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New York Rep. Maloney Demands Answers on Monkeypox Response

New York Democratic Rep. Carolyn Maloney and a rendering of the monkeypox MPV virus.

The congresswoman wants to know what's being done to ensure that the LGBTQ+ community doesn't bear the full burden of the MPV outbreak.

The Democratic chairperson of the House Oversight Committee is demanding information from the Biden administration regarding monkeypox, including how the government plans to deal with the disproportionate impact the disease has on LGBTQ+ individuals.

In a new letter to Health and Human Services secretary Xavier Bacerra, obtained first by New York TV station NY1, U.S. Rep. Carolyn Maloney of Manhattan voiced concern about the supply of vaccines not meeting the demand. "In New York City, vaccine appointments fill up within minutes," she wrote.

"I am also concerned that both CDC and commercial laboratories lack adequate capacity to test people experiencing monkeypox symptoms," she continued.

Rep. Ritchie Torres, also a Democrat representing New York, wrote to the inspector general of HHS and the Government Accountability Office earlier, calling attention to the issue and asking for an investigation into the MPV response.

"The U.S. has a long and ugly history of ignoring the public health needs of the LGBTQ community. For many in the community, history is repeating itself," the congressman representing the Bronx wrote.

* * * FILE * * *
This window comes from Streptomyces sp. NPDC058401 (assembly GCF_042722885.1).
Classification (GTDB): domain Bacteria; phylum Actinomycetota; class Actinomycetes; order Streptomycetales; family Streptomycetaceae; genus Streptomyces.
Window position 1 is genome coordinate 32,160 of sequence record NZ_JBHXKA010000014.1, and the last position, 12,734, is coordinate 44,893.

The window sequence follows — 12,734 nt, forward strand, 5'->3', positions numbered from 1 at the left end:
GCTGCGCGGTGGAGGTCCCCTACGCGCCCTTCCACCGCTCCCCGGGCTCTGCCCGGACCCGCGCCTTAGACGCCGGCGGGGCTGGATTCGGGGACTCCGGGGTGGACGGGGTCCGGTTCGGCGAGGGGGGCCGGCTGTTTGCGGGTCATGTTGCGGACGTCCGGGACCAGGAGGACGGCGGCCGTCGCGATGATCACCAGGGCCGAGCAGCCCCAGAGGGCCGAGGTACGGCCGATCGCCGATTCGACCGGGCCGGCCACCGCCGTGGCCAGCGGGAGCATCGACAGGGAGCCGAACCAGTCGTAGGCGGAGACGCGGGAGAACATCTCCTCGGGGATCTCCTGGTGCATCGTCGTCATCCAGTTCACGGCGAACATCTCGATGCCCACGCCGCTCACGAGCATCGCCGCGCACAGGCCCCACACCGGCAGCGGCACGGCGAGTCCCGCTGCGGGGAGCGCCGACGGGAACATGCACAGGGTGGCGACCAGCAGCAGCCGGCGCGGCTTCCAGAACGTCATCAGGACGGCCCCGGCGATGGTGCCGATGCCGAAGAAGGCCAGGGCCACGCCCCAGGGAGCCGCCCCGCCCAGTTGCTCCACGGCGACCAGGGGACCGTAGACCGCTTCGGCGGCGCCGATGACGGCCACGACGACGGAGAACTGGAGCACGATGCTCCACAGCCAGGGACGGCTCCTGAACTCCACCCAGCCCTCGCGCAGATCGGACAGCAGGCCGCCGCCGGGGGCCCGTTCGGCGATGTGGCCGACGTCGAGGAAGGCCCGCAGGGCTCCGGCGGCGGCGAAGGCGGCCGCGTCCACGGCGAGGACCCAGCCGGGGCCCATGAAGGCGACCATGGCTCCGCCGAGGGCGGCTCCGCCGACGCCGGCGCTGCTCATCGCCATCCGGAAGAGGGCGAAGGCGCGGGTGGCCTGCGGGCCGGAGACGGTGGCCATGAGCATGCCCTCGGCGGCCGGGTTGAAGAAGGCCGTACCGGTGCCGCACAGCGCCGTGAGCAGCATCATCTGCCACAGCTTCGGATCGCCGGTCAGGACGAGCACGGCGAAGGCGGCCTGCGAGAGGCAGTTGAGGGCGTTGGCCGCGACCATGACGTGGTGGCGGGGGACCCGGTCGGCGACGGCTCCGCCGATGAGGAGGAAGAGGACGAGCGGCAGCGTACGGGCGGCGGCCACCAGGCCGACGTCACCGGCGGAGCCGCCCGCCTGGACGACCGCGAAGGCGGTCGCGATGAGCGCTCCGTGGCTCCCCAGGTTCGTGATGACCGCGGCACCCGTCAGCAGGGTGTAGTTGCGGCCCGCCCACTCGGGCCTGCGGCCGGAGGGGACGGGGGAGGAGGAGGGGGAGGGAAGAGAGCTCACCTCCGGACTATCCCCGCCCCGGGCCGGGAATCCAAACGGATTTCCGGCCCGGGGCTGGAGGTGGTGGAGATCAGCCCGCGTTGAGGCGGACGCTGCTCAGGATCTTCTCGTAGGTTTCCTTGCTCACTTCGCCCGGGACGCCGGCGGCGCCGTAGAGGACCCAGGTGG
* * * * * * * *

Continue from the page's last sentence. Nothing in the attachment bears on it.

Over 2,100 cases of MPV have been confirmed in the U.S. as of Tuesday, with almost one out of four cases occurring in the city of New York.

In the letter, Maloney offers some praise for the Biden administration, commending the vaccine strategy announced on June 28 and steps the Department of Health and Human Services (HHS) is taking to "make testing more accessible."

Particularly, she highlighted the barriers that are frequently encountered by those who become infected with this virus when it comes to obtaining antiviral medications and urged the Food and Drug Administration and the Centers for Disease Control and Prevention to make changes to their protocols in order to keep up with the outbreak.

"Currently, CDC must approve the administration of this medication on a case-by-case basis," she wrote.

On Wednesday, New York State Health Commissioner Dr. Mary Basset said there are not yet enough MPV vaccines for everyone who wants or is eligible to get one, NY1 reports.

Maloney wants HHS to provide a briefing to her staff no later than August 5.

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